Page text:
Rebecca Rusch — a.k.a., the “queen of pain” — is arguably the best adventure athlete alive. She’s won a wide range of world championships, including in whitewater rafting, mountain-biking, and cross-country skiing. She’s also dominated preeminent events in orienteering, a sport in which someone is dropped off in the middle of nowhere, oftentimes in the middle of the night, and must navigate their way back to a specified point. Rusch has even ridden her bike to the top of Mount Kilimanjaro. In other words, she’s an extreme outlier in a small community of extreme outliers. Surely, her body must be in tip-top shape. But her mind must be, too; a large part of Rusch’s success lies in her ability to remain levelheaded in incontestably fraught circumstances.
It’s not unusual for Rusch to find herself in dark spots; perhaps she’s lost on an unmarked trail at the halfway point of a 200-mile hike, or running out of food in the guts of a forest at two in the morning. Last year, for example, Rusch found herself bone-cold, sleep-deprived, and all alone on a mountain ridge in the middle of a 500-mile bike race through the Italian Alps.
She told me:
“I was shivering uncontrollably despite wearing a down jacket, rain gear and all of my spare clothing. I was pedaling with all the energy I could muster, but only moving about five miles an hour on easy terrain. I was fumbling the navigation because my brain was so numb from sleep deprivation. I was throwing up because my body would no longer accept food. I had been in this state for hours as I stubbornly trudged forward and spiraled downward.”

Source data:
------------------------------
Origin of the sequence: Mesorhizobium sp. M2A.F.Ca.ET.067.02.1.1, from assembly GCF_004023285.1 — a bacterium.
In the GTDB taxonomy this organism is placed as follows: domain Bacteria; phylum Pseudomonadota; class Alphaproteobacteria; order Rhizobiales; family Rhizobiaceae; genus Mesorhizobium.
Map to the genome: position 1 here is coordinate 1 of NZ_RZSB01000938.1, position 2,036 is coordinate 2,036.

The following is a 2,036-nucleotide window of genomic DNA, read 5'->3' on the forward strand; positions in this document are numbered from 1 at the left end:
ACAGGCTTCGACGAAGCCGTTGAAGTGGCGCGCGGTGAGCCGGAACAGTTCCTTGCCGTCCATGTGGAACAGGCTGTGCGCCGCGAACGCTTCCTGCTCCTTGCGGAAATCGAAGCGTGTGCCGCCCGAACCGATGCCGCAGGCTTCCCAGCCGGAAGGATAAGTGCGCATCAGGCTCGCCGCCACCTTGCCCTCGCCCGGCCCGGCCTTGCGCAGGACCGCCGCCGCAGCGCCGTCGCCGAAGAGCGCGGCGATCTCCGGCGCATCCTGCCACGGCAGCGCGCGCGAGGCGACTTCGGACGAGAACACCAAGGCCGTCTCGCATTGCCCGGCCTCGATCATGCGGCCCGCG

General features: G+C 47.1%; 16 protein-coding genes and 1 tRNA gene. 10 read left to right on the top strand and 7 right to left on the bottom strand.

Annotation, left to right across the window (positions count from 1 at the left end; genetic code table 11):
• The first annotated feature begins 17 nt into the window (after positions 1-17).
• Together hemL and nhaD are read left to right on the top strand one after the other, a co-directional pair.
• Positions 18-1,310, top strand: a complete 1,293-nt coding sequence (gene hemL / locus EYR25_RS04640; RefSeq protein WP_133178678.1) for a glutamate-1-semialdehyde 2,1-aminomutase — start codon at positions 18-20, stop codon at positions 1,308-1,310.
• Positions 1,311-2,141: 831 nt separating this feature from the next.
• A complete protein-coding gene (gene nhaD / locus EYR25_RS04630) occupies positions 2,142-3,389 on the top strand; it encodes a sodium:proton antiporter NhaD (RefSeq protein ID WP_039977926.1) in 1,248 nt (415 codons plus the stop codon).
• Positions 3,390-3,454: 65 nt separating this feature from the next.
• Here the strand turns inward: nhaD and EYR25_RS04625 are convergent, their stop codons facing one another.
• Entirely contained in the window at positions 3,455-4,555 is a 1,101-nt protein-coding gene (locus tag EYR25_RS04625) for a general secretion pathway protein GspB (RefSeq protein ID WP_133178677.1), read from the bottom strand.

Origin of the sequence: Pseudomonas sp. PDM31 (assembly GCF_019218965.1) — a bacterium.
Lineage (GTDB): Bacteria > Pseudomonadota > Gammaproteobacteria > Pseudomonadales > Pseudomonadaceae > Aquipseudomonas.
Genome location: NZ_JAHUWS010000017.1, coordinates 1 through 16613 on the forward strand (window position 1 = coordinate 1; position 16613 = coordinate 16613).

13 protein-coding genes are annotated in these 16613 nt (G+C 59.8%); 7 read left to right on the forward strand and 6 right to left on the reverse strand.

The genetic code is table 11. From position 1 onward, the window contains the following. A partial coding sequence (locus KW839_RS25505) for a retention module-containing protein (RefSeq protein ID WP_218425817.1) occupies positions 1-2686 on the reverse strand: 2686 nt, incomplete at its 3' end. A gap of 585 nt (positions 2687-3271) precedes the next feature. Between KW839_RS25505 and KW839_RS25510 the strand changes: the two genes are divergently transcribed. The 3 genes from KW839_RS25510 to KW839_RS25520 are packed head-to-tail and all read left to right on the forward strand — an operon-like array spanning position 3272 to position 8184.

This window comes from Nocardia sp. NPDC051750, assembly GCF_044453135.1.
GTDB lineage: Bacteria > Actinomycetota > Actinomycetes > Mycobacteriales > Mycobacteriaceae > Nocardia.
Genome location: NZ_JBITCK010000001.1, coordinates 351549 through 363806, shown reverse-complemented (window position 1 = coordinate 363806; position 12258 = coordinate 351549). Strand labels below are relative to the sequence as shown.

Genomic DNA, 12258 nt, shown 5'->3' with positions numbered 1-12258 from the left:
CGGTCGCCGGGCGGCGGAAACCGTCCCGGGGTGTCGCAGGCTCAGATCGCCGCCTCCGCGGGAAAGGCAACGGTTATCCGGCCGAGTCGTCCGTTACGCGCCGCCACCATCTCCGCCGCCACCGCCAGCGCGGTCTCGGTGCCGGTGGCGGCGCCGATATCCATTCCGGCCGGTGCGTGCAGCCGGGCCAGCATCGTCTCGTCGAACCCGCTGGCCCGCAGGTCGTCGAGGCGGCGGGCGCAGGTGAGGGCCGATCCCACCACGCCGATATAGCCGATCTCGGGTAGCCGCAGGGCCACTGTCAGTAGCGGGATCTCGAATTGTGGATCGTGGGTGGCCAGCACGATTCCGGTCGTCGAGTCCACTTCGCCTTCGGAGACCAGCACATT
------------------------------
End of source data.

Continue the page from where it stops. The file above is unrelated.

The details are always different, but the way she manages is often the same. When she’s in these situations, Rusch creates space between her thoughts and feelings by pretending she’s giving advice to a friend. “Pretending I’m thinking about a friend rather than myself,” she told me, “almost always provides more clarity and insight about what to do in a tricky spot.” When she assesses a challenge from the outside looking in, everything changes. She goes from ruminating to problem-solving, from being overly self-critical and negative to being encouraging and cautiously optimistic. In the case of the Italian Alps bike race, she told her “friend” to stop pushing and seek immediate shelter so she could sleep, eat, and continue in daylight. That’s exactly what Rusch did, and she ended up finishing the race in a way that exceeded her wildest expectations.
Although you may never find yourself in the circumstances that Rusch does, her practice is still a valuable one. It’s a great way for anyone to think more clearly, especially in the midst of highly charged situations or big decisions. That’s because the way in which we evaluate ourselves and our circumstances is often clouded by our emotions. When we take ourselves out of these situations, however, we become more capable of thinking about them rationally.
Consider a study conducted at the University of Waterloo in Ontario, Canada. There, psychologist Igor Grossman divided 100 students, all of whom were in long-term relationships, into two groups. The first group of students was prompted to imagine, in vivid color, that they had been cheated on by their significant other. The second group was presented with the same prompt, only they were asked to imagine that rather than themselves, it was their best friend who had been cheated on. Immediately after going through this exercise, both groups of students answered questions designed to evaluate their ability to appraise the situation wisely (for example: seeing both perspectives, searching for compromise, assessing multiple solutions). The students who had imagined not themselves but their friend in the situation scored much higher.